AHA: CCTA demonstrates low rate of downstream procedures

2011 11 15 14 47 17 43 Shaw ccta Downstream 394

For as long as 2.5 years after undergoing coronary CT angiography (CCTA), invasive angiography and revascularization are uncommon, even in patients with significant coronary artery disease at CT, according to a report presented on Tuesday at the American Heart Association (AHA) meeting in Orlando, FL.

The results are a win for CCTA inasmuch as they show that the noninvasive test does not lead to overutilization of downstream invasive cardiac procedures such as angiography, coronary artery bypass grafting, and percutaneous coronary intervention.

"There's a fair amount of pure medical management in this country [without invasive measures] that I think gets often overlooked," lead investigator Leslee Shaw, PhD, told AuntMinnie.com. "One of the things that CT angiography allows is for the physician to understand the severity of disease without having to send [patients] to the cath lab."

The results represent the latest and longest-term follow-up of patients in the Coronary CT Angiography Evaluation for Clinical Outcomes (CONFIRM) registry, which examined outcomes in patients with suspected coronary artery disease (CAD). These patients typically show up in emergency departments complaining of chest pain, and in CONFIRM they received CCTA studies.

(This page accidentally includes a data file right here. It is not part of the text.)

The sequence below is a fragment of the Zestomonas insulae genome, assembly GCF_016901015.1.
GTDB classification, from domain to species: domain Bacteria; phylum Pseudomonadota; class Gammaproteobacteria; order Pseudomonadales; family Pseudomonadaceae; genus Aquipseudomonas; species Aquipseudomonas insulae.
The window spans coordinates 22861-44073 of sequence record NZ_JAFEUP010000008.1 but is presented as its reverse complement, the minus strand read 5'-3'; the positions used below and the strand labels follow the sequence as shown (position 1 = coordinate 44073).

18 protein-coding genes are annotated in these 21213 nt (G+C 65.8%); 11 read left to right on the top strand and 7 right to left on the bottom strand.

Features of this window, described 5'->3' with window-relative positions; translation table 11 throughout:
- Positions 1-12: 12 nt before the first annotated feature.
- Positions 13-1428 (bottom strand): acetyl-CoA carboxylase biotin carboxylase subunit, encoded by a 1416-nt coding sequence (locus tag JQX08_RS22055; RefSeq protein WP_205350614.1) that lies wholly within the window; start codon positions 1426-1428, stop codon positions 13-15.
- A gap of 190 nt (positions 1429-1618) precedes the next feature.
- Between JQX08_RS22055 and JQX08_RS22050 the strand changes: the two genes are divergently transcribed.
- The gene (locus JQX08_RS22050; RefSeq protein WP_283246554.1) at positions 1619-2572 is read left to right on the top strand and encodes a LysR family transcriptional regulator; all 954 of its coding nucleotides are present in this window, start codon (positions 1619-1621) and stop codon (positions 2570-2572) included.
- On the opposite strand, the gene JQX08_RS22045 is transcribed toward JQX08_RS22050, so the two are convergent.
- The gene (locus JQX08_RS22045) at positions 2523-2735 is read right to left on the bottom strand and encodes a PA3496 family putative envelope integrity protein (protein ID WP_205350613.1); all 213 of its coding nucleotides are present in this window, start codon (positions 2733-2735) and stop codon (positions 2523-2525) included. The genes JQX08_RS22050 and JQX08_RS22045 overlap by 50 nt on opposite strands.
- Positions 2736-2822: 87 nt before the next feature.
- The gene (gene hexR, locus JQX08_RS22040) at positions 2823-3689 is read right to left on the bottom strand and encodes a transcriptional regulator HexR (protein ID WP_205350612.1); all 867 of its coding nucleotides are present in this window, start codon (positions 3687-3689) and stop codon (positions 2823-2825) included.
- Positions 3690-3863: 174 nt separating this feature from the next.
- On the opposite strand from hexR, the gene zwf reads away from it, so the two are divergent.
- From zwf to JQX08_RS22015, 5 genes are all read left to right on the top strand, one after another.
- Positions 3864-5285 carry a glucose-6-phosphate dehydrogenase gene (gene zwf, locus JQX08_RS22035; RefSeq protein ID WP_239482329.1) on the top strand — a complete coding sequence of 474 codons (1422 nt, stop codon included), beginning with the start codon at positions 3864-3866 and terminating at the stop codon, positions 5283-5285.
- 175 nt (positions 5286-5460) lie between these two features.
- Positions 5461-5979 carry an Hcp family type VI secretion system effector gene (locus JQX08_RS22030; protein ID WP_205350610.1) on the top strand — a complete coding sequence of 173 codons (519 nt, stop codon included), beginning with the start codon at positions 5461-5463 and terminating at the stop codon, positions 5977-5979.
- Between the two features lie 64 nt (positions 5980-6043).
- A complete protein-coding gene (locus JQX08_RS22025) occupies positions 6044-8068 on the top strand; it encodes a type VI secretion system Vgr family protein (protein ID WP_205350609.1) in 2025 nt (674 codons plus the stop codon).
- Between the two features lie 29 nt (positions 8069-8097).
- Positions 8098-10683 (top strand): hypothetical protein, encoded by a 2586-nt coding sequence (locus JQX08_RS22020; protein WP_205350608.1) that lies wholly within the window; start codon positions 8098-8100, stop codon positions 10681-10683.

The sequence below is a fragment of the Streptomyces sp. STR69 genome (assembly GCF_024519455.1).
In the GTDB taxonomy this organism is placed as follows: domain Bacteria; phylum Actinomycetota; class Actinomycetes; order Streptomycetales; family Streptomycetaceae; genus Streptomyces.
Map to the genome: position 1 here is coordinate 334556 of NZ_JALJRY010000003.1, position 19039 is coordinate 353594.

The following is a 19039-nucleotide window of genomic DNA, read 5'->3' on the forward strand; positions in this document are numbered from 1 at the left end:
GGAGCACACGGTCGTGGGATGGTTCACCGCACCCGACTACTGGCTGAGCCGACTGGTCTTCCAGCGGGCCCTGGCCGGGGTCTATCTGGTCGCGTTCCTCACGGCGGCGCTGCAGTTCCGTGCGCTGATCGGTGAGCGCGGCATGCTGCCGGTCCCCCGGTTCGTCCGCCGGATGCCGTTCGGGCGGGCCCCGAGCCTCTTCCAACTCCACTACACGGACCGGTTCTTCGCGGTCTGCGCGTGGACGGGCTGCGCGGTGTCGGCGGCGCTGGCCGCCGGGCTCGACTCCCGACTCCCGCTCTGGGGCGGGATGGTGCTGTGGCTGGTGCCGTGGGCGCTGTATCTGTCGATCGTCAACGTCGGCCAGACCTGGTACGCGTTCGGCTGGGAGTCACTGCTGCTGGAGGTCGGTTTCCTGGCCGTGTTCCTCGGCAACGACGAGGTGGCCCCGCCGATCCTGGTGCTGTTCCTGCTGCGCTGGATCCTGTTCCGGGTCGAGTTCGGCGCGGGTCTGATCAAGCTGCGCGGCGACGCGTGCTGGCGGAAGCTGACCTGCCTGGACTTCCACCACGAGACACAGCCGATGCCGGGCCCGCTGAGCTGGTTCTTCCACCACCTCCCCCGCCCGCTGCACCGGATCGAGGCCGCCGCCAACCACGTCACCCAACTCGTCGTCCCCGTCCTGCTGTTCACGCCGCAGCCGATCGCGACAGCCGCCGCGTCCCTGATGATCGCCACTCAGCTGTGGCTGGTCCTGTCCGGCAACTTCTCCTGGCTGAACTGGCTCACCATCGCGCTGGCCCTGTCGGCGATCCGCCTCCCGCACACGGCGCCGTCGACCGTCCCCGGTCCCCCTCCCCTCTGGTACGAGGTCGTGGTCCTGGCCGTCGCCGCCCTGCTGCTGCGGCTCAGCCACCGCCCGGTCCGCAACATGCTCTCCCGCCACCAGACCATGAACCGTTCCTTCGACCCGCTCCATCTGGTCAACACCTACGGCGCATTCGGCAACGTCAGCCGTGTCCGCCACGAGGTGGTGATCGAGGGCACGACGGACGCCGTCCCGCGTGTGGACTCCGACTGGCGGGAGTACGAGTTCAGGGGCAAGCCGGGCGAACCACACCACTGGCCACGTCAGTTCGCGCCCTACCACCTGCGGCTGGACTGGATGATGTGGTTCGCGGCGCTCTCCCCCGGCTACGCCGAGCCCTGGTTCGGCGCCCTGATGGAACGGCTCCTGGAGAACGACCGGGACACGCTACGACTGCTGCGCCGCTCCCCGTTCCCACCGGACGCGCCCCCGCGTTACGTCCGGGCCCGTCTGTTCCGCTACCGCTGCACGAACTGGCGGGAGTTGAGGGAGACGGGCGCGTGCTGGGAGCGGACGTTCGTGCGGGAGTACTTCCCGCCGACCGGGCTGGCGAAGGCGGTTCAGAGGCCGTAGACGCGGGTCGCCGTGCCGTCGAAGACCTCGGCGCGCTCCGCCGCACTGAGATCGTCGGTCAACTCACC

"We found very low rates of invasive angiography in normal studies, with the rates increasing for patients with one- or two-vessel disease," Shaw said. "If you had a patient with three-vessel obstructive stenosis, then the rate of invasive angiography would be about two-thirds."

If the goal of CT is to prevent invasive downstream testing and revascularization, these latest CONFIRM results "mean you have a test that's working as it should," she said. "The whole idea of a noninvasive test would be to allow selective use of invasive procedures."

Optimally, noninvasive CCTA would serve as a gatekeeper to invasive coronary angiography and limit the volume of downstream procedures. On the other hand, detection of anatomically defined CAD, even mild CAD, could lead to greater use of downstream invasive procedures. Data on the topic are sparse.